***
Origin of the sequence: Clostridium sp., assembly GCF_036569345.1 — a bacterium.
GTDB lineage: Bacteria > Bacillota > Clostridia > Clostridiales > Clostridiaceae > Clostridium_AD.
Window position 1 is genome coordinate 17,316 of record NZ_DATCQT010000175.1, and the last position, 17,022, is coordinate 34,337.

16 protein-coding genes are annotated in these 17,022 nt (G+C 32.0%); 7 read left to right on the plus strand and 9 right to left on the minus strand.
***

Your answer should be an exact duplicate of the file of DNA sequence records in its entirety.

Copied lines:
Origin of the sequence: Clostridium sp., assembly GCF_036569345.1 — a bacterium.
GTDB lineage: Bacteria > Bacillota > Clostridia > Clostridiales > Clostridiaceae > Clostridium_AD.
Window position 1 is genome coordinate 17,316 of record NZ_DATCQT010000175.1, and the last position, 17,022, is coordinate 34,337.

16 protein-coding genes are annotated in these 17,022 nt (G+C 32.0%); 7 read left to right on the plus strand and 9 right to left on the minus strand.